Frameworks of the Social History Institution

Social history institutions, as defined within the context of the HOPE project, are those that collect material related to "the history of people's movements and individual life histories that were not part of official history, preserved by state archives and libraries;" that hold the "intellectual and material evidence of struggle and emancipation in written records, private papers, photographs, banners, posters, speech recordings and film." Such primary source material on mass movements and the everyday lives of ordinary people is rarely the focus of official archives and libraries—and also proves difficult to reach through traditional solicitation practices.

Across Europe, organizations have emerged to fill this gap. Whether they stand alone or are affiliated with universities, political parties, or non-governmental organizations, these organizations have in common a strong thematic focus, active engagement in contemporary politics and social movements, and close ties with their community of users, be they scholars, journalists, activists, politicians, or public researchers. Keeping these at the forefront of their work, such organizations are often compelled to solicit material in unorthodox ways, to cross traditional professional domains, and to work on a project-by-project basis. Yet, their strong engagement with contemporary users and issues has spurred them to digitize and push content online more actively than many more traditional cultural heritage institutions. These organizations are often by necessity small, nimble, and reactive, and while this has allowed them to gather together a valuable corpus of previously overlooked source material and an active body of users, it has also hindered long-term planning and large investment into infrastructure or know how. Digitization when undertaken has tended to be ad hoc, and not supported by robust systems and workflows.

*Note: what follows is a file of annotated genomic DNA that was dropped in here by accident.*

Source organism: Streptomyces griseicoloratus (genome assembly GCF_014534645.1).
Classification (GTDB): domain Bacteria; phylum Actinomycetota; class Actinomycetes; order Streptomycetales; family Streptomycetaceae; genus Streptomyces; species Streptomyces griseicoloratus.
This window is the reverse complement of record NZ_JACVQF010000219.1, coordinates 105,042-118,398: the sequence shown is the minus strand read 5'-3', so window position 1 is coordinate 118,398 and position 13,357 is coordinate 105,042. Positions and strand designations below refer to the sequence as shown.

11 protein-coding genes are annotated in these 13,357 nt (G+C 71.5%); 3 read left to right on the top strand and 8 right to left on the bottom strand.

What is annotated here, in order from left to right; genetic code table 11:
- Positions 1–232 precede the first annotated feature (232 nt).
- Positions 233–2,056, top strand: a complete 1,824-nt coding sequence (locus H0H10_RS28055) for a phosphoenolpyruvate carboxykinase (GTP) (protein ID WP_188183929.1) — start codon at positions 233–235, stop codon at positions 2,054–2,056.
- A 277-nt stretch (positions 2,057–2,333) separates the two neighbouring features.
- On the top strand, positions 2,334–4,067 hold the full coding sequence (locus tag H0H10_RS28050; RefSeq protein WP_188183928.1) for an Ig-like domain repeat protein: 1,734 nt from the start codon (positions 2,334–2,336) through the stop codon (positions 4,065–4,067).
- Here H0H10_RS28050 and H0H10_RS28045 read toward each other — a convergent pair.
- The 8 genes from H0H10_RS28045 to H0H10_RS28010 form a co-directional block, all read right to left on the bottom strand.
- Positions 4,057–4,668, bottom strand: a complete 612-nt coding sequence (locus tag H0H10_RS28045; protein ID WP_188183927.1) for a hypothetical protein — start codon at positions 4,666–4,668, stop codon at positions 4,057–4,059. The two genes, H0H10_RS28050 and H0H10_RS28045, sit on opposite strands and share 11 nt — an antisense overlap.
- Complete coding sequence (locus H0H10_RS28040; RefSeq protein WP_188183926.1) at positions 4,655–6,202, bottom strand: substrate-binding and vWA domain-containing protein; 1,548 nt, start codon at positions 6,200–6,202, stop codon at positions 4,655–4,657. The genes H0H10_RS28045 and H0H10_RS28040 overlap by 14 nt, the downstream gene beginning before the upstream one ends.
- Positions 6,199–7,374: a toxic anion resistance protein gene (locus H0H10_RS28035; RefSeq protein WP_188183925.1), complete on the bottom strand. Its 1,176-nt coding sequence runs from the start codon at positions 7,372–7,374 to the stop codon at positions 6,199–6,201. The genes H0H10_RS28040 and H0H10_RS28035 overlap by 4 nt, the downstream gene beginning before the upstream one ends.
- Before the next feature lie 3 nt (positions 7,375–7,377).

Common characteristics of social history institutions include the following:

  • Mixed legal status, often affiliated to major universities or academic institutions;
  • Mixed funding, mostly private, with a strong motivation for fundraising;
  • Small- or medium-sized, between 5-200 employees;
  • Shared ideology, strong political profile, and commitment to organizations with similar mandate;
  • Research integrated into library and archival activities and a crucial factor in overall strategy;
  • Library, archive, and museum collection management practices not sharply divided;
  • Strong international connections and long-standing local networks.

The following sections are an analysis of a specific group of social history institutions, HOPE content providers, following the logic of Trusted Digital Repository (TDR) audit checklists and the Reference Model for an Open Archival Information System (OAIS). The analysis treats issues of organizational viability, technological and financial sustainability, and procedural fitness. Case studies, written as free-standing pieces, highlight particular problems in the sector at the same time as giving detailed insight into its underlying praxis and ethos.

This section last updated July 2013. Content is no longer maintained.